that a few cases of Asiatic cholera had appear
ed, the general feeling of the meeting was op
posed to the conclusion.
The Ocean Race. The steamer Cambria ar
rived out iti ten days and sixteen hours. The
steamer Great Britain, which sailed same day,
arrived out in thirteen days and ten hours.—
The packet ships Fidelia and Holtengeun,lrave
also arrived out. The steamer Great Britain
had a detention at sea of eighteen hours, in re
pairing her driving chains.
Stale of Trade. At Manchester there is no
change to report in the Cloth market since this
day week. The favorable commercial news
from the United States have made the market
what may ho called firm in printing cloths of
good quality. There is an advance hut a slight
one. The demand continues good.
At Bradford the wool market is well suppli
ed with all kinds of combings, arid the business
doing is barely an average, as the prices are
too high to induce the spinners to buy, except
to supply immediate wants. Our cotton mar
ket has been active, and upon some kinds of
goods an advance has been given. The wool
market continues inactive and prices nearly
TREASURY NOTES. The amount of Trea
sury notes outstanding on the Ist instant was
$1,090,864, of which $660,000 were issued un
der the law passed at the late session of Con
DROWNED. Mr. James Poole, a resident of
Camden, N. J., was drowned on Wednesday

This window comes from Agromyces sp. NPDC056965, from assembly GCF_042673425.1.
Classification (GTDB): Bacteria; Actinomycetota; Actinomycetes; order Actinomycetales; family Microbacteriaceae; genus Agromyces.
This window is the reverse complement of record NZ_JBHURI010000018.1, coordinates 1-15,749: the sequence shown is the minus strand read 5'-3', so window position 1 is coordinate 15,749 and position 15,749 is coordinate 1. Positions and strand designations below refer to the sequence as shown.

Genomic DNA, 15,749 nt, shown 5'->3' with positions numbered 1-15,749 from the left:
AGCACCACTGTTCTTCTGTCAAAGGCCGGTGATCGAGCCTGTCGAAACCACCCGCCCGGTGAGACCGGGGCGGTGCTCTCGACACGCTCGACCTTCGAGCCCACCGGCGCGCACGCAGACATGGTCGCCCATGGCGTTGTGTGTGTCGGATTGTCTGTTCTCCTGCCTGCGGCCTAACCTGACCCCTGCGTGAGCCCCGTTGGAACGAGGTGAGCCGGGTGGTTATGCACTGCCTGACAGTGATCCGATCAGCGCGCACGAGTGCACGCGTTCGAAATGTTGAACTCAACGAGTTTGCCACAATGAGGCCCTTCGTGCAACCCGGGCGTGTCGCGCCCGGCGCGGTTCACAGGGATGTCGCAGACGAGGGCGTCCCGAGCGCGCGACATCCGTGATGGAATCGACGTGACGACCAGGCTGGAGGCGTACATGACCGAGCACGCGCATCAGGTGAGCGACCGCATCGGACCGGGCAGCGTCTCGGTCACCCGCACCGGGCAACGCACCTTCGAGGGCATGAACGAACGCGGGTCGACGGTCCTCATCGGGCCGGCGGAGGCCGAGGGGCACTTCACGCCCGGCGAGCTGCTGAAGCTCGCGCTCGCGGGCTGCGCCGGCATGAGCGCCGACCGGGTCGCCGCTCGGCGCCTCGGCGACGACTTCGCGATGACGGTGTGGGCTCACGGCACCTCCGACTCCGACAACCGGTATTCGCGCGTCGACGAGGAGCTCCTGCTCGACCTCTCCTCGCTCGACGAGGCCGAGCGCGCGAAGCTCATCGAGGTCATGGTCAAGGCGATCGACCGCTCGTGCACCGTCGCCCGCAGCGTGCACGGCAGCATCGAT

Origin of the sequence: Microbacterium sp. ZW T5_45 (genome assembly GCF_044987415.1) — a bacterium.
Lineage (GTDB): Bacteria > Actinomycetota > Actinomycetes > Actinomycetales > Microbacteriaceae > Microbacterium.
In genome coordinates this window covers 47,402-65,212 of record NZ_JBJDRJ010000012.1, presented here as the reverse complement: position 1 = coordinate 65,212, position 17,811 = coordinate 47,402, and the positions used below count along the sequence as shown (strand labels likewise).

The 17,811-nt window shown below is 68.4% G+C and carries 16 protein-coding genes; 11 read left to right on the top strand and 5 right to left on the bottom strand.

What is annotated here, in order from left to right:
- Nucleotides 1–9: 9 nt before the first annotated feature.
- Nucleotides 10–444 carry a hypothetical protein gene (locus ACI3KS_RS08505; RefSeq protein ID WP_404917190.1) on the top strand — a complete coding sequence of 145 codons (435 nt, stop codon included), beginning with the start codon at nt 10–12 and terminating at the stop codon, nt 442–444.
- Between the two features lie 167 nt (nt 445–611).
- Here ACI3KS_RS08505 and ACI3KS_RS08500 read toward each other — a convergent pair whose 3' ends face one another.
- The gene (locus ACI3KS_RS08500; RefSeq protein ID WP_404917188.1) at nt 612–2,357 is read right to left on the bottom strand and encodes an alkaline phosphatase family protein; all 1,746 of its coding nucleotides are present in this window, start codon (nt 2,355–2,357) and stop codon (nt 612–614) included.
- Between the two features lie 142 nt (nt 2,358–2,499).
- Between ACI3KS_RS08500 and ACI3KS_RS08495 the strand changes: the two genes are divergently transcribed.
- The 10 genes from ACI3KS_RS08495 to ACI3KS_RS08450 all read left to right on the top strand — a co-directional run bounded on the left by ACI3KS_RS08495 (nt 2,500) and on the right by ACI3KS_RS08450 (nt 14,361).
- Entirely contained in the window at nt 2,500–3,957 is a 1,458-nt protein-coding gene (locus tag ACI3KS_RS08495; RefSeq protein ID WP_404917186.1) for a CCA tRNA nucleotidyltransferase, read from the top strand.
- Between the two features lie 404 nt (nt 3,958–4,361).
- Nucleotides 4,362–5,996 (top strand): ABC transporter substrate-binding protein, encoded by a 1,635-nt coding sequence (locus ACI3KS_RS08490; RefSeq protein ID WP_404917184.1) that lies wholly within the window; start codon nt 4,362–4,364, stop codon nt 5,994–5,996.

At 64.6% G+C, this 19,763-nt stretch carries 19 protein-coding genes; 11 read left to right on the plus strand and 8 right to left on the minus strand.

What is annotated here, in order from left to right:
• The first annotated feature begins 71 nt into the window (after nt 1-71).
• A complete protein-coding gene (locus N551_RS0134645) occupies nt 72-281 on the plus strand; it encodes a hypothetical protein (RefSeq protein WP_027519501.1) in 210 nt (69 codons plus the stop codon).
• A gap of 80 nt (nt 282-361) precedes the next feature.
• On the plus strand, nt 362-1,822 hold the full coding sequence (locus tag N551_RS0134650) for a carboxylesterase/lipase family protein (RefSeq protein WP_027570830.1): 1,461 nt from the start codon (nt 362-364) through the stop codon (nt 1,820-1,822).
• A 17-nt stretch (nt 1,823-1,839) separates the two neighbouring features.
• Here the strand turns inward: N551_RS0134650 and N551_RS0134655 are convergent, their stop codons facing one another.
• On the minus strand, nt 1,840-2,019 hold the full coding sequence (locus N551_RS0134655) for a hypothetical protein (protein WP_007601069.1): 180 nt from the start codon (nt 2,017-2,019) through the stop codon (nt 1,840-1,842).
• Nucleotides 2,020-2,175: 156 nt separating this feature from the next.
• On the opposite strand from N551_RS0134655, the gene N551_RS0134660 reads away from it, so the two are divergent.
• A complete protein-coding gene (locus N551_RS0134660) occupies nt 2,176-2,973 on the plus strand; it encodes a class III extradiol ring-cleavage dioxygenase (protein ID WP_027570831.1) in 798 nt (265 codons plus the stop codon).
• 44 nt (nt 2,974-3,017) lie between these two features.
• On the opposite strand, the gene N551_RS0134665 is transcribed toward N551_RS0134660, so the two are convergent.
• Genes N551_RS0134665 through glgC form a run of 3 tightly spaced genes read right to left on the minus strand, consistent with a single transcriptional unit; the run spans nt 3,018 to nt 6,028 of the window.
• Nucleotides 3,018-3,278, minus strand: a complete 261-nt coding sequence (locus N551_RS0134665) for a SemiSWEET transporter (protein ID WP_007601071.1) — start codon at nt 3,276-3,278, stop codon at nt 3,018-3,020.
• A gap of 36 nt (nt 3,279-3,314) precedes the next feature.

evening, while bathing.
S. McCauley, a popular and highlyeesteemed
officer of the Navy, has been appointed to the
command of the Navy Yard at Washington,
which ne assumed on the Ist instant, in the
place of Commodore Siiubrick, appointed to
the command of the Pacific Squadron.
who is about sixty-eight years of age, arid deaf,
and who did not probably observe the cars, was
run over and dreadl uily irjured on the railroad
near Rochester, New York, a few days ago.
tist missionary, states that the Chinese are sup
posed to spend $3G0,000,000 for incense to bum
before their idols. This is one dollar for every
inhabitant in the empire, old and young, and
it is only for a single item in the support ol
: idolatry.
NICE FOR THE LADIES. WhetTa steamboat
arrives at lowa with youug ladies on board,
the bachelors crowd on the wharf as our cab
men do, and sing out "Have you a husband
Miss? Will you have a husband?"
ten passengers, was upset in descending a hill,
near Glens Falls, on Saturday. Mrs. Judge
Fine, of Ogdonsburgh, had her arin and hand
badly broken and crushed, and her hand severe
ly wounded. A daughter of Judge Fine was
also a good deal hurt. Mr. Clark, of Ogdeng
burgh, had his shoulder dislocated. For this
calamity, and for many others, a dnken dri
ver is responsible
well known routes, via Chesapeake Bay,
l-py ™'il, I'eW.rburg, Weldon, Wilmington, to
Charleston, S. C. avoiiling all that unpleasant
changing, (as on rhe route via Washington.) with
no loss of sleep this side of Weldon
A <a * r !SS_ leaving lower end of Spear's Wharf,
DAILY, excert Sundays,
XMJBtoa?ISSuI 1 o'clock, P. M. 11l the well known
and complete stcainhoats GEORGI A, Capt. Can